The self-storage industry is experiencing stellar growth and increasing profitability, with the COVID-19 pandemic playing a major role in driving up demand for the ubiquitous units that store so much of our stuff.
As people sought refuge from urban lockdowns, many city dwellers relocated to regional areas, leading to a surge in demand for storage space. Young people also moved back with their parents and individuals who needed to reorganise their homes for work-from-home arrangements required additional storage for their belongings.
The high profitability of self-storage facilities is attributed to several factors. Firstly, rents for self-storage units have increased substantially over the past two years, following the trend of other industrial assets in high demand during the pandemic. This has made self-storage properties highly attractive to investors, including large companies, property trusts, and high-net-worth individuals.
The stable income streams generated by self-storage properties, coupled with the security of tangible assets, makes them appealing investment options.
Unlike other types of properties, self-storage occupancy agreements typically do not include rental incentives. This ensures that investors enjoy strong cash flows, which is viewed favourably by lenders, especially at a time when borrowing has become more challenging due to rising interest rates.
A housing shortage across the country is also contributing to increasing demand for the more than 2000 self-storage facilities across Australia and New Zealand.
Difficulties in securing rental properties is leading individuals to seek alternate places to store their belongings for extended periods. As a result, occupancy rates for self-storage facilities are high.
The demand surge, combined with rising rents, stable income streams, and high occupancy rates has made self-storage properties one of the most attractive and profitable commercial property assets.
According to the latest Cushman and Wakefield self-storage indicators report, which tracks the performance of about 280 facilities across major cities in Australia and New Zealand, self-storage operators are increasing their average storage fee per square metre by 15 per cent to 20 per cent a year in some markets.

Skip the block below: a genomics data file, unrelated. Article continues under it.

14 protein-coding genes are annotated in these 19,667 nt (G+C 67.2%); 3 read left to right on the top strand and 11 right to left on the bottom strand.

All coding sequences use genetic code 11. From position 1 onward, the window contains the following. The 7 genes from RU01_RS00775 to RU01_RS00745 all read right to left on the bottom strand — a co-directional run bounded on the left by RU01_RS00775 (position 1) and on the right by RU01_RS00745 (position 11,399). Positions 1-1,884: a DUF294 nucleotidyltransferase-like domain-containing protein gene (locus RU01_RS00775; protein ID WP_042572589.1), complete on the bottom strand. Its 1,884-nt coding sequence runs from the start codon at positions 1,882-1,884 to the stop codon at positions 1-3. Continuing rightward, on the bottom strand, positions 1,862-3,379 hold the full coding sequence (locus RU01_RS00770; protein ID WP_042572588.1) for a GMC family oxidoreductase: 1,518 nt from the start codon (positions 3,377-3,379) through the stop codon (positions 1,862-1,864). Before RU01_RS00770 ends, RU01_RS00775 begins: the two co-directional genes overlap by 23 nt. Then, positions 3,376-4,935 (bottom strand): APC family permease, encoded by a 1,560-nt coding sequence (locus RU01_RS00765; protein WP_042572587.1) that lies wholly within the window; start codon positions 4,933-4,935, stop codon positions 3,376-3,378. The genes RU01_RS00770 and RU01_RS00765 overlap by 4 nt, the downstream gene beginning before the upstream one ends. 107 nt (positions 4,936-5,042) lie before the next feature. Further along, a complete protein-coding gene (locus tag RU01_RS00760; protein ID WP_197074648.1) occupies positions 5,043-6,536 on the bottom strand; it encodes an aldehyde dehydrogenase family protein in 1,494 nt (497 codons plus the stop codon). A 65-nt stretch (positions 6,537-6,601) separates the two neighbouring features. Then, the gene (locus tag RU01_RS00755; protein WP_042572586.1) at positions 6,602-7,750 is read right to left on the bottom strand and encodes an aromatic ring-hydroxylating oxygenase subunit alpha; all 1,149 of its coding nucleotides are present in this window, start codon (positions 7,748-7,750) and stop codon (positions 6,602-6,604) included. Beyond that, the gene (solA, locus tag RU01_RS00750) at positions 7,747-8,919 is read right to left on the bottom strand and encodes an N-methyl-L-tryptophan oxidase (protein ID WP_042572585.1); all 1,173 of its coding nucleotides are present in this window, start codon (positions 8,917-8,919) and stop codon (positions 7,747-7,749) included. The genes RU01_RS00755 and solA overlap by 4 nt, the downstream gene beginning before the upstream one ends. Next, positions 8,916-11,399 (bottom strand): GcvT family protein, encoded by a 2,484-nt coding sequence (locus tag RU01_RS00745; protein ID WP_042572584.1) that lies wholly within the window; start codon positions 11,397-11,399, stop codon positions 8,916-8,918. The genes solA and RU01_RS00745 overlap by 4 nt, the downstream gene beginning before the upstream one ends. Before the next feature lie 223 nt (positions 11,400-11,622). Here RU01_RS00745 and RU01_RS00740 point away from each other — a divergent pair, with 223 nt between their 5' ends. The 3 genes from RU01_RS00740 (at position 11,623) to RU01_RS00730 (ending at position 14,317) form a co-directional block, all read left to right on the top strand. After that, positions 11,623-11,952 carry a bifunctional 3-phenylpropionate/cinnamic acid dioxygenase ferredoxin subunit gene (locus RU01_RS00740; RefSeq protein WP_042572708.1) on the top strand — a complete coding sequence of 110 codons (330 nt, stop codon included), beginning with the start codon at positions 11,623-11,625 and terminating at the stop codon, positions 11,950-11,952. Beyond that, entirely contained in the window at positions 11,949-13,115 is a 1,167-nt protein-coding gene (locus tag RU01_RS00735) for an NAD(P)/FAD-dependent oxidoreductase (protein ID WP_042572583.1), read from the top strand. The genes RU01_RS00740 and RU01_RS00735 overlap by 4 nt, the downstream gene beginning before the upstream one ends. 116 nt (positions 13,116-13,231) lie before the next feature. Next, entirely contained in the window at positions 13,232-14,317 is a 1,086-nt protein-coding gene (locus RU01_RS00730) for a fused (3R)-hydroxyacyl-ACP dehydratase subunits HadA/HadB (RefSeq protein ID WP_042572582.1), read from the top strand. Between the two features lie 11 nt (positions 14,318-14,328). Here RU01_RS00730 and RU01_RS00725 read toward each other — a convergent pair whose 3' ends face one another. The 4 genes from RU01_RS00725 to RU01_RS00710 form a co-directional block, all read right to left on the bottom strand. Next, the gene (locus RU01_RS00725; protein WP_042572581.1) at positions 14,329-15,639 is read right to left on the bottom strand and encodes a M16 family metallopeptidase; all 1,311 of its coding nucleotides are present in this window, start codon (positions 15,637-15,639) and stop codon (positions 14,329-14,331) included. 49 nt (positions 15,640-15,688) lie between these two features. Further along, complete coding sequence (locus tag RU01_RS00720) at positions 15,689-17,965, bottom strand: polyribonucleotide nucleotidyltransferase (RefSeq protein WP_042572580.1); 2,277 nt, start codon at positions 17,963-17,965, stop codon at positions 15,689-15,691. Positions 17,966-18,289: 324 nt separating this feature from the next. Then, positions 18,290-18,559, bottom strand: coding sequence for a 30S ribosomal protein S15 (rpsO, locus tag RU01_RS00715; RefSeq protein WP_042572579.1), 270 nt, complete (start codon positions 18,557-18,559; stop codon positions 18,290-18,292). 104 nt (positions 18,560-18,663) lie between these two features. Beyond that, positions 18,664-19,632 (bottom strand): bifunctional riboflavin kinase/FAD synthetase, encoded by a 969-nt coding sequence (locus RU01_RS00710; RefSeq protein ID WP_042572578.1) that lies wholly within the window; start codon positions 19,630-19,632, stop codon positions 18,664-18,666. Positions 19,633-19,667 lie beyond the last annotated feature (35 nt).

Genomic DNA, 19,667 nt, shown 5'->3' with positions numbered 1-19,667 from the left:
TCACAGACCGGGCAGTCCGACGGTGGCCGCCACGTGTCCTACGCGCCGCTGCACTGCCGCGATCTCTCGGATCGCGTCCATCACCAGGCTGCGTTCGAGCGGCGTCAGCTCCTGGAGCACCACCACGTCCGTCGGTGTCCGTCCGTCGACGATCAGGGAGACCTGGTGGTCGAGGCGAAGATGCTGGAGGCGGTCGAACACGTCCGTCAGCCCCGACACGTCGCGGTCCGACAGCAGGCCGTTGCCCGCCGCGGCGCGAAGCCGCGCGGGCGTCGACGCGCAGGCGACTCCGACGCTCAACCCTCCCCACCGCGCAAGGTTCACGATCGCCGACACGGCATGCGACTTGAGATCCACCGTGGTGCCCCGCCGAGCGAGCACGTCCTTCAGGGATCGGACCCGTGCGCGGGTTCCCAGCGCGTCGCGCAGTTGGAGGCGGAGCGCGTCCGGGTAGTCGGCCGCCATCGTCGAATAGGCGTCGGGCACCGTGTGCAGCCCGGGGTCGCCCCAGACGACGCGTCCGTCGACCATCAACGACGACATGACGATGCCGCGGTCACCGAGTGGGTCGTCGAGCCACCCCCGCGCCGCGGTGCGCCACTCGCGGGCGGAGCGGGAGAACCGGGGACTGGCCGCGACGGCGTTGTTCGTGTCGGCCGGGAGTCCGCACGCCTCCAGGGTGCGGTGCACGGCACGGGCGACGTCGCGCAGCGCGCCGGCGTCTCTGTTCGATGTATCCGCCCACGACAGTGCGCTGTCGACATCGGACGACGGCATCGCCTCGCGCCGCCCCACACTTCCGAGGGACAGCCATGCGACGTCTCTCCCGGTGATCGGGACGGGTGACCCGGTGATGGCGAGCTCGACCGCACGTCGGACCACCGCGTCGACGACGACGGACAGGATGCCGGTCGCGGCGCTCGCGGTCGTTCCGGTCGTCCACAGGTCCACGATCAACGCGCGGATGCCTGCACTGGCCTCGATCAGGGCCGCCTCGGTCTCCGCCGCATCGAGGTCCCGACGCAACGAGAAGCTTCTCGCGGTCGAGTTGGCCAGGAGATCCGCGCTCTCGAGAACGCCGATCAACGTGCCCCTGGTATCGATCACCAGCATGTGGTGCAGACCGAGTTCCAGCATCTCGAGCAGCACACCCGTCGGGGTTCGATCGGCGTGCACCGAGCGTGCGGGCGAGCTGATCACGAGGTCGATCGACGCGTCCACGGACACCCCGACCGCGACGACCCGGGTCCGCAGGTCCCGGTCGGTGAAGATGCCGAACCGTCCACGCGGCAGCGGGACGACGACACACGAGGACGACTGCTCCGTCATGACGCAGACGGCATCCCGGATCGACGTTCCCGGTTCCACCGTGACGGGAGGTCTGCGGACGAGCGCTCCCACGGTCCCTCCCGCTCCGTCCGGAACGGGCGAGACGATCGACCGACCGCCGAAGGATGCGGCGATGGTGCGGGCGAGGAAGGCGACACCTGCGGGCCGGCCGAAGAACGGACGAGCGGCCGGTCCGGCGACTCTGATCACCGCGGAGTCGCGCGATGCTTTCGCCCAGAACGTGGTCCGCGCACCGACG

In Sydney, they soared from about $350 a square metre to about $425 a square metre in the three years ended March 31. In Melbourne, the average per square metre rate climbed from about $290 to $340.
More recently, Adelaide achieved an exceptional fee growth rate of 14 per cent over the 12 months ended March 31, while Sydney’s growth was 12 per cent in the same period.
Linda Sharkey, divisional director of self-storage at Cushman & Wakefield, said while self-storage occupancy rates in some locations are now declining from their COVID-19 highs, “the growth journey is far from over”.
Strong revenue growth generated by self-storage operators is leading to rapid expansion.
Vanessa Rader, head of research at Ray White Commercial, says there are 50 self-storage developments under construction across the country that will contribute an additional 300,000 square metres of space to the marketplace.
“Development is heavily dominated by east coast markets, with south-east Queensland expected to enjoy the greatest new project completions,” Rader said. “These high population areas are being hampered by the housing shortage, keeping residential vacancies low, which historically has a strong correlation with self-storage occupancy”.
One of the major self-storage operators, listed commercial property investor Abacus Property Group, is spinning off its Storage King properties into a separate Australian Securities Exchange-listed real estate investment trust, to unlock value on its balance sheet.
Storage King will own, operate and manage a $3 billion self-storage portfolio, comprising 135 sites across the country, including 110 trading under the Storage King brand. 112 stores are currently trading, with a further 23 stores in development or under construction.
Abacus will retain a minority interest of up to 19.9 per cent in the company.
“Abacus is proud of the growth it has achieved in its self-storage portfolio and has been successful in managing and enhancing the Storage King platform to become Australia’s most recognised self-storage brand,” said Abacus managing director Steven Sewell.
“The self-storage market has attractive market fundamentals supported by macroeconomic tailwinds, including an imbalance in supply and demand for self-storage space, densification of residential property, and the growth of e-commerce,” he said.
The spin-off is subject to a shareholder vote on July 27. The new entity is expected to begin trading on the ASX under ticker ASK on August 1.
The new Storage King would be the country’s second largest pure-play self-storage real estate investment trust, after National Storage REIT, which floated in 2013, owns and operates a $4.1 billion asset portfolio.
National Storage has the largest self-storage market share, at 18 per cent, followed by Storage King (14 per cent) and Kennards (12 per cent), according to the Self Storage Association of Australia’s 2022 industry report.
Even though life is returning to normal after the COVID-19 pandemic, some long-term lifestyle changes are firmly entrenched. Increasingly popular self-storage is one of those.
The unremarkable little units solve one of our biggest problems: What to do with too much stuff.
Source: Thanks smh.com